But that’s looking at this specific incident and dissecting it. Let’s take a look at the broader picture, and what do we see? We see that a lot of these shooters are people who have serious mental illness – no surprise there, I would submit that you are probably pretty typically insane if your idea of a reasonable course of action is to go out and murder as many people as you can. So maybe we should focus on that end of things, more than on the gun end. Yes, to some extent, on making sure that people with certain mental diagnoses don’t get guns – schizophrenics and paranoiacs, for example. But moreover, how about on focusing on changing our society’s view of mental illness?
These days, a lot of people who desperately need mental help don’t want it. Not because they can’t afford it, but because our society treats mental illness like a character defect or a weakness, something shameful that needs to be hidden. Maybe if we can fix that, if we can start treating the mentally ill like… well… people who are ill, and need to receive proper treatment, we can keep them from becoming dangers to themselves, or others.
If Holmes had been diagnosed as the schizotypal/bipolar individual he seems to have been, and had received proper treatment, maybe it would have stopped the Aurora shooting. Maybe it would have at least kept him from buying an assault rifle. Maybe it wouldn’t have.
But it might have stopped a lot of other tragedies. Not all of them, I’ll admit, but the same with outlawing firearms. It won’t stop every shooting.
But here’s something that we have to grow up and recognize, as a society. Freedom means that bad things can happen as well as good things. Security is not intrinsically at odds with liberty, but total security requires no liberty. And we need to decide, consciously, which one matters more to us. Before you ask the government to fix our gun problem, consider what happened when we asked it to fix our terrorist problem.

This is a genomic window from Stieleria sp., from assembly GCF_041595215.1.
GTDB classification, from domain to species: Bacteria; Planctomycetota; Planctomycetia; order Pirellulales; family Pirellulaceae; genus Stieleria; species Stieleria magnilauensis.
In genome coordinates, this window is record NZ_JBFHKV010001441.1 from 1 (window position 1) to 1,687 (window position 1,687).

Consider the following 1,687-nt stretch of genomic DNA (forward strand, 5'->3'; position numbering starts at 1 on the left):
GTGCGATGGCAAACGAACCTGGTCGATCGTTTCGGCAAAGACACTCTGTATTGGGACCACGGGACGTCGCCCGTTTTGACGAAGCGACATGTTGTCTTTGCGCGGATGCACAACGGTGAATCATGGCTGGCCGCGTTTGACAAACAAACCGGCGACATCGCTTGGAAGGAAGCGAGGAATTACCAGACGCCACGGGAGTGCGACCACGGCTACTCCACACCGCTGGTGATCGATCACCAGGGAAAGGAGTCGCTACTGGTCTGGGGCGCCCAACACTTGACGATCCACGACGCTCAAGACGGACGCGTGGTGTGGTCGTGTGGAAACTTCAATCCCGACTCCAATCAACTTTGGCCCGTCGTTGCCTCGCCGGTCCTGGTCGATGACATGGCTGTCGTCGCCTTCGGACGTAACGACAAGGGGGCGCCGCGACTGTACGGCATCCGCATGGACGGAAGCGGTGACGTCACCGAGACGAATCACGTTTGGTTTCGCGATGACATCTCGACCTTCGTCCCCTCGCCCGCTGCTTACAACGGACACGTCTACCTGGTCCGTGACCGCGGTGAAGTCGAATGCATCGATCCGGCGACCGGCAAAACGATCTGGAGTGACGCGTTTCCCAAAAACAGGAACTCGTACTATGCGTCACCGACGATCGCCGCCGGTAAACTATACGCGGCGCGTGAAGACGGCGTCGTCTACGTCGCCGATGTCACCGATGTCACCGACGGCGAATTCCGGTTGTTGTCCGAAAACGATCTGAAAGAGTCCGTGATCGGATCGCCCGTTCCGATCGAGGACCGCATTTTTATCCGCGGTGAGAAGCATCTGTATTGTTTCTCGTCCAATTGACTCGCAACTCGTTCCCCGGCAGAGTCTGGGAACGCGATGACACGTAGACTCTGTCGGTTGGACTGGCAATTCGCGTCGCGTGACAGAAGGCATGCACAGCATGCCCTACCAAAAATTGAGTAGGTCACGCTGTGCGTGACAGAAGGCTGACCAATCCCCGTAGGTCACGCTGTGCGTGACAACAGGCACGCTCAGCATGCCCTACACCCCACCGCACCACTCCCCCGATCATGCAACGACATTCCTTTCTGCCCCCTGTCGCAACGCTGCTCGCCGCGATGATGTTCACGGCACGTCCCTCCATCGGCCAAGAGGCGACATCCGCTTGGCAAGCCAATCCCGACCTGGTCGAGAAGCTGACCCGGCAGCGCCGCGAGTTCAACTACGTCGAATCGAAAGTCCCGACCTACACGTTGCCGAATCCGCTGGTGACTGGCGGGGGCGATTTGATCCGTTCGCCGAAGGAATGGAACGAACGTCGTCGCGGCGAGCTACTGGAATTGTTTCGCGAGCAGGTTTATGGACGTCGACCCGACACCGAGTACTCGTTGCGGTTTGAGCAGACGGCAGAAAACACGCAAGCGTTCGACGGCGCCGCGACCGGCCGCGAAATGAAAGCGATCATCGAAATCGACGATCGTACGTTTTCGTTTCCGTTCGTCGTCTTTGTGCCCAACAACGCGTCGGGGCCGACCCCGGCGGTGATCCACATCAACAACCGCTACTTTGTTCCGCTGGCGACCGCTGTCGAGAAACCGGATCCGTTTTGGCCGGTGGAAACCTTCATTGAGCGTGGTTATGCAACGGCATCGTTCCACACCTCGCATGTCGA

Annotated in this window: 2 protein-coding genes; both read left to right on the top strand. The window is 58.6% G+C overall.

The TSA still hasn’t caught a single terrorist, but a few days ago they interrogated a 12 year old in a wheelchair because she had “explosives residue” on her hands (read: anything from fingernail polish to fertilizer).
Our President is working on establishing a set of rules for drone strikes against suspected terrorists. Which means that people he’s chosen and who are accountable pretty much only to him will decide whether or not he gets to tell somebody to go blow up a US citizen who hasn’t been convicted of a crime, and then to go blow up one of his kids three weeks later.
And, the last time we asked the government to fix our gun problem, over 76 people died at Waco, Texas, and on TV no less as government tanks rolled into the buildings, firing enough flammable tear gas into the building in the course of two hours to keep it filled for two days, and possibly mixing an incendiary grenade or two in there as well by mistake; there is literally no way to know because of lax munitions management. Of course, why they even were given incendiary grenades to fire is another issue, but that’s a matter for another post.
Me… I think it’s about time that we sit back, take a deep breath… and try to fix our bad things happening by solving a root cause, rather than the end result.
Care to debate me? There’s a comments section on here for a reason, people! Have at it.
From Bloomberg to the homeless of a storm-devastated New York….
New York City is no longer taking private donations to food pantries and homeless shelters. Why? Because they can’t properly monitor the salt, fat, sugar, and other elements of nutritional content in them.